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In a script I'm working on, I want to rm -rf a folder hierarchy. But before doing so, I want to make sure the process can complete successfully. So, this is the approach I came up with:

#!/bin/bash
set -o nounset
set -o errexit

BASE=$1
# Check if we can delete the target base folder
echo -n "Testing write permissions in $BASE..."
if ! find $BASE \( -exec test -w {} \; -o \( -exec echo {} \; -quit \) \) | xargs -I {} bash -c "if [ -n "{}" ]; then echo Failed\!; echo {} is not writable\!; exit 1; fi"; then
  exit 1
fi
echo "Succeeded"

rm -rf $BASE

Now I'm wondering if there might be a better solution (more readable, shorter, reliable, etc).

Please note that I am fully aware of the fact that there could be changes in file access permissions between the check and the actual removal. In my use case, that is acceptable (compared to not doing any checks). If there was a way to avoid this though, I'd love to know how.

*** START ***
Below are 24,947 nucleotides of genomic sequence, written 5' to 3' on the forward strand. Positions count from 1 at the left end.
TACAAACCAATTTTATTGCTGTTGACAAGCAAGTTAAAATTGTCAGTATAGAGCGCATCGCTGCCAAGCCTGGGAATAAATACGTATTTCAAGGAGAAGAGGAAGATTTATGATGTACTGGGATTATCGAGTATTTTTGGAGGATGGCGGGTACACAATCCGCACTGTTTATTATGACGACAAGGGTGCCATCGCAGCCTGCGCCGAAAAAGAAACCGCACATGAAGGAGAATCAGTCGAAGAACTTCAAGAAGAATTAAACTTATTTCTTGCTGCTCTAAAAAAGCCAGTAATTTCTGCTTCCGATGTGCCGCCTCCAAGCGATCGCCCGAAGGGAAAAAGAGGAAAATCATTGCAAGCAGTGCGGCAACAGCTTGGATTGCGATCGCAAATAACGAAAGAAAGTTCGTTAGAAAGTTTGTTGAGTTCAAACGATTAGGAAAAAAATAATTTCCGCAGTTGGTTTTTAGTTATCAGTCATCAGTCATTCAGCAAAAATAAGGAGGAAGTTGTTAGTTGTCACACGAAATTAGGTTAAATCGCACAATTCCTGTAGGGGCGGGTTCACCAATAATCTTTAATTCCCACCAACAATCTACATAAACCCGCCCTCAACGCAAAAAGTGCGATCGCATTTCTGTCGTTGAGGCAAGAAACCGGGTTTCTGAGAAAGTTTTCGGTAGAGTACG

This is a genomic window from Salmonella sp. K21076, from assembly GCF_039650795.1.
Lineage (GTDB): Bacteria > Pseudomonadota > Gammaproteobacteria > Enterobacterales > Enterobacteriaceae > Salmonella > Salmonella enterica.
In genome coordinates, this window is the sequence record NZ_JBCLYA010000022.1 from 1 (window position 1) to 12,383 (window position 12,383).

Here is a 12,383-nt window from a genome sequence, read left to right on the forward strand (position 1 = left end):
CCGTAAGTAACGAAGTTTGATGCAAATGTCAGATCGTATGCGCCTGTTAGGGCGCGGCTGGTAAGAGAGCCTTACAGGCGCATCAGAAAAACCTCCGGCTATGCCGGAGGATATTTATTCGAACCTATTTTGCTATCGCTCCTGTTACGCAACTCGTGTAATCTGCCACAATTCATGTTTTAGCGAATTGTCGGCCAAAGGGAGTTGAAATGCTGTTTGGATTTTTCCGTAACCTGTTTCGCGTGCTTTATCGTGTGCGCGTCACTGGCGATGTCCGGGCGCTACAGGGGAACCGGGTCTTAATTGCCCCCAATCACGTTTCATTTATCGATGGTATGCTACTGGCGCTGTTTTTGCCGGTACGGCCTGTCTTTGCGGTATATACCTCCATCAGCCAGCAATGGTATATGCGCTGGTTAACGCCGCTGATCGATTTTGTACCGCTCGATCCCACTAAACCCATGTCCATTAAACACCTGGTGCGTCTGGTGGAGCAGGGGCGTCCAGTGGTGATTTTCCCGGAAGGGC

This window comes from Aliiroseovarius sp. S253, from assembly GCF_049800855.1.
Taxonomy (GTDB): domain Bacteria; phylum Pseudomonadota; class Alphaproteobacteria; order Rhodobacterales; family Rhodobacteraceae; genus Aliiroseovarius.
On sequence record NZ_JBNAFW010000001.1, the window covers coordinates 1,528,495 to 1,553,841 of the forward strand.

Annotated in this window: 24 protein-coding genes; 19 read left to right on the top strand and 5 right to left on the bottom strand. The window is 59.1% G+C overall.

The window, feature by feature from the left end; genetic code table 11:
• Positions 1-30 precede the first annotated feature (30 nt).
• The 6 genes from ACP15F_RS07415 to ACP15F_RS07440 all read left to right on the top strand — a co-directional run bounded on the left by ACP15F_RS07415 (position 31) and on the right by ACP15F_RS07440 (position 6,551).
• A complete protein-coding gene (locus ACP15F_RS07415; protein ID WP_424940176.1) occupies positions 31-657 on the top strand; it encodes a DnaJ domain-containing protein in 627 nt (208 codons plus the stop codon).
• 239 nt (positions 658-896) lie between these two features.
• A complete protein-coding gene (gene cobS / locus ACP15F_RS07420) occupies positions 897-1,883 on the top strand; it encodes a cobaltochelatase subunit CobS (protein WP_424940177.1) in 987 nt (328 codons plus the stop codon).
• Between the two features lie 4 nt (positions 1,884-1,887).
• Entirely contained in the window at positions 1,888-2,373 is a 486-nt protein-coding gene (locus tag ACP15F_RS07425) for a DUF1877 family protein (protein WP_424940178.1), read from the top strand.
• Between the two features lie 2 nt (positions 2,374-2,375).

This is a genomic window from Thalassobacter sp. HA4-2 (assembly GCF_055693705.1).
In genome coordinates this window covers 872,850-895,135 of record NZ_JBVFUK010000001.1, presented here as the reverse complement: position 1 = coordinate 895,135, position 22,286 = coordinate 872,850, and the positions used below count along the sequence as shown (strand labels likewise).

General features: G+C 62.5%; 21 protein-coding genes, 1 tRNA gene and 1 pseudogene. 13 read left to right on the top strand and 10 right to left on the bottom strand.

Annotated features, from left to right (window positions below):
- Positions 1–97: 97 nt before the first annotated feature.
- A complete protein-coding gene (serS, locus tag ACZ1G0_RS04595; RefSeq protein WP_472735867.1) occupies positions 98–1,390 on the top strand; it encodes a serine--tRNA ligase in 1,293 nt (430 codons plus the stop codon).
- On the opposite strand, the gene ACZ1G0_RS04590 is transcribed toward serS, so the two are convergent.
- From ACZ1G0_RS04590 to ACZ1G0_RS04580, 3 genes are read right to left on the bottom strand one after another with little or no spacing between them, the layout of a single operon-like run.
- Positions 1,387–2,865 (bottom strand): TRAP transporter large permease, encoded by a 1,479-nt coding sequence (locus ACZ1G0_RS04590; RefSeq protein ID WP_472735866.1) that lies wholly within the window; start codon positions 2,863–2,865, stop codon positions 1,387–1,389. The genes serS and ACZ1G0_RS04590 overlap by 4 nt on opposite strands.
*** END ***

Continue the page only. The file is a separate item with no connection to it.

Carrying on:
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1 Answer 1

Are you aware of the -perm switch of find (if it is present in your version)?

find -perm -u+w
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No, I wasn't. Thanks for the hint. I'll take that into consideration. –  Oliver Salzburg Jan 2 '12 at 16:45
    
Ok, I give up. How can I properly inverse the test? Your example lists all files I have write access to. How do I list all files I don't have write access to? I can't get it to work. find . ! -perm -u+w lists nothing, while my original approach lists tons of files. –  Oliver Salzburg Jan 2 '12 at 17:11
    
Just do ! -perm /u+w –  fge Jan 2 '12 at 17:21
    
@fge That doesn't list anything either (testing on Debian 6). find . ! -writable works great, but according to stackoverflow.com/a/4382672/259953 it might be less portable. –  Oliver Salzburg Jan 2 '12 at 17:31
1  
@OliverSalzburg: Heh. The -perm -u+w checks whether the file is writable by its owner, not by the user running find. –  choroba Mar 1 '12 at 17:41

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